Carolyn Howell was between jobs last May when she attended the Laurel Main Street Festival.
It was there that she met Helen Woods, a long-time volunteer with Laurel Cats. The nonprofit organization, without an office or much overhead, works to try and get stray "porch kittens" off the streets in Laurel.
"I found myself without a job. Instead of sitting around … I wanted to talk to someone," said Howell, a Laurel resident. "I needed something."
Howell now works as the volunteer coordinator with a new pilot program between Last Chance Animal Rescue, of Waldorf, Laurel Cats and the Maryland Department of Agriculture that helps to find new homes for cats through Last Chance's adoption center at the Laurel PetSmart.
"A component of Maryland's Department of Agriculture spay/neuter grant program to minimize the euthanasia of animals in Maryland shelters includes best management practices to evaluate and rehome friendly community cats," according to information in a news release from Laurel Cats. "As part of this partnership, Last Chance will place kittens socialized by Laurel Cats up for adoption in their in-store adoption center at the Laurel PetSmart. Laurel Cats volunteers will assist Last Chance with providing daily care and adoption help to the cats in the store's adoption center."
"All of these cats that you find [outside] are living off the charity of humans," Woods said. "We have not been able to get these cats off the streets. There are so many cats and so few homes. They get stuck in foster care a lot unless you have a contract with a pet store."
One of Howell's goals is to find at least one volunteer to come into the store every afternoon and help play with the cats and be available if any customers come in and show interest in adopting a cat.
"What I do is coordinate volunteers who are willing to go in after 1 or 2 p.m. and give the cats some tender loving care, scoop litter boxes, etc. We are there at peak hours in case people want to adopt," said Howell, a Laurel resident.
Howell, who is now working in childcare and home healthcare, currently has about seven volunteers to cover every day and she stops into the store herself a few times a week. PetSmart employees feed and clean the cats before the store opens in the morning, according to Howell.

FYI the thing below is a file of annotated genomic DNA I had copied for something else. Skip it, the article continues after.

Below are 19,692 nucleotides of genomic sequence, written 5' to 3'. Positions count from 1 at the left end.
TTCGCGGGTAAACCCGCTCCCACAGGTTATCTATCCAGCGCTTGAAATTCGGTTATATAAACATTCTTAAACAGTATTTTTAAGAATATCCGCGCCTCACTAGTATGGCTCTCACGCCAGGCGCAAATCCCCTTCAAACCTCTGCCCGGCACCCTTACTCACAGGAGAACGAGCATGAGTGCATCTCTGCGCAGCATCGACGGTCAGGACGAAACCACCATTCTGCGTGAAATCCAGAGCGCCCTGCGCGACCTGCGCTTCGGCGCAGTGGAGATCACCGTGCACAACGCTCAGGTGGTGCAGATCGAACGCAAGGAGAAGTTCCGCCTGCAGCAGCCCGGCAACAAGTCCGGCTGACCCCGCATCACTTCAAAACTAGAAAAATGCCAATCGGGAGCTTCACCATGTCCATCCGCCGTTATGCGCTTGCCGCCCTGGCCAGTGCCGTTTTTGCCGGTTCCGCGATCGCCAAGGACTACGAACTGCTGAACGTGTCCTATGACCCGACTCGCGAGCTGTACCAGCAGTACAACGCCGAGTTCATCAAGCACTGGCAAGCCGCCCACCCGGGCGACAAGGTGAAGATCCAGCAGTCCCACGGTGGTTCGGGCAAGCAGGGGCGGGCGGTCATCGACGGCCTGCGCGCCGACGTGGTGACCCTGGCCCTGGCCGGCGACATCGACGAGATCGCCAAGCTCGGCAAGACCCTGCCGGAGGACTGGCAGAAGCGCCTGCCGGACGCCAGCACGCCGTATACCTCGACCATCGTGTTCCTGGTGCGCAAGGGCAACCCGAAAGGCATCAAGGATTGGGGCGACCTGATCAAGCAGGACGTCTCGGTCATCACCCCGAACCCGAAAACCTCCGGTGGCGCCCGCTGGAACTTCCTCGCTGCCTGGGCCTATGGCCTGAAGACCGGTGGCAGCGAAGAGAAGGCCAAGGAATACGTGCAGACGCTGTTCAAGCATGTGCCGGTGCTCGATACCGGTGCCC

One of her volunteers is Karina Hurtado, a senior at Laurel High School.
"I love cats and I have two cats at home," Hurtado said. "I am doing this for my community service hours [through Laurel High]. I check to see if the cats have food and water and clean their windows and play with them and ask people if they want to adopt them."
Her mother, Marci Hurtado, said their family lives in the Ashford neighborhood of Laurel and has worked to help build shelters for cats.
Howell was in the store Saturday when a couple came in with their 4-year-old daughter. They looked at some of the cats and then came back Sunday and adopted a domestic long-haired cat that was given a number but had no name.
"Laurel Cats spays and neuters more than 300 Laurel cats and kittens every year, most of which are outdoor cats living on our streets," Woods said in a released statement. "This partnership will allow us to rehome many of these animals through the Adoption Center at PetSmart. Not only will they find loving indoor homes, but Laurel's community cats will find homes within the Laurel community."
Laurel Cats focuses on the spay and neutering of cats and hopes to reduce the community cat population in Laurel to zero through trap-neuter-return, or TNR.
"This is a wonderful collaboration of groups working together to reduce euthanasia in shelters and improve the lives of animals in our community," Cynthia Sharpley, executive director of Last Chance Animal Rescue, said in a statement.
For information on volunteering with Laurel Cats, call 301-886-0161 or write to email@example.com.